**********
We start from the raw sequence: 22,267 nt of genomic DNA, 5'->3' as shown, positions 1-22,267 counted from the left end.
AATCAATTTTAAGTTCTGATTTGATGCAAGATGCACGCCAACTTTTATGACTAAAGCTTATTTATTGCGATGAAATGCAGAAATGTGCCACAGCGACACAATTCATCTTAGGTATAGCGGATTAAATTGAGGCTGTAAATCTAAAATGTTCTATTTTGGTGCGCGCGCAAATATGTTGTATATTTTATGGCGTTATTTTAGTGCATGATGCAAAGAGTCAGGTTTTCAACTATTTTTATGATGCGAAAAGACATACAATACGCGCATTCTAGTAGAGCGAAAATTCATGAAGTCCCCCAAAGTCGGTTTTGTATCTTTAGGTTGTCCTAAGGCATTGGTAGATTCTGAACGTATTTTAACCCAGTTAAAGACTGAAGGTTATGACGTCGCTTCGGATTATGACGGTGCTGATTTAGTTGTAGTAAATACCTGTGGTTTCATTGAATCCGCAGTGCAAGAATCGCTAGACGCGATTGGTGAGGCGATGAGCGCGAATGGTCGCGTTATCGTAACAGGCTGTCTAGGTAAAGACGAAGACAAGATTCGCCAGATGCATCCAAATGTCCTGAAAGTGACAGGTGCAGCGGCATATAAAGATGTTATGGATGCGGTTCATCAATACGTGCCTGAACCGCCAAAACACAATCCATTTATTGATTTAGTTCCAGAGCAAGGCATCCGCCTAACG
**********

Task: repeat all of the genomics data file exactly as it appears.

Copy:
We start from the raw sequence: 22,267 nt of genomic DNA, 5'->3' as shown, positions 1-22,267 counted from the left end.
AATCAATTTTAAGTTCTGATTTGATGCAAGATGCACGCCAACTTTTATGACTAAAGCTTATTTATTGCGATGAAATGCAGAAATGTGCCACAGCGACACAATTCATCTTAGGTATAGCGGATTAAATTGAGGCTGTAAATCTAAAATGTTCTATTTTGGTGCGCGCGCAAATATGTTGTATATTTTATGGCGTTATTTTAGTGCATGATGCAAAGAGTCAGGTTTTCAACTATTTTTATGATGCGAAAAGACATACAATACGCGCATTCTAGTAGAGCGAAAATTCATGAAGTCCCCCAAAGTCGGTTTTGTATCTTTAGGTTGTCCTAAGGCATTGGTAGATTCTGAACGTATTTTAACCCAGTTAAAGACTGAAGGTTATGACGTCGCTTCGGATTATGACGGTGCTGATTTAGTTGTAGTAAATACCTGTGGTTTCATTGAATCCGCAGTGCAAGAATCGCTAGACGCGATTGGTGAGGCGATGAGCGCGAATGGTCGCGTTATCGTAACAGGCTGTCTAGGTAAAGACGAAGACAAGATTCGCCAGATGCATCCAAATGTCCTGAAAGTGACAGGTGCAGCGGCATATAAAGATGTTATGGATGCGGTTCATCAATACGTGCCTGAACCGCCAAAACACAATCCATTTATTGATTTAGTTCCAGAGCAAGGCATCCGCCTAACG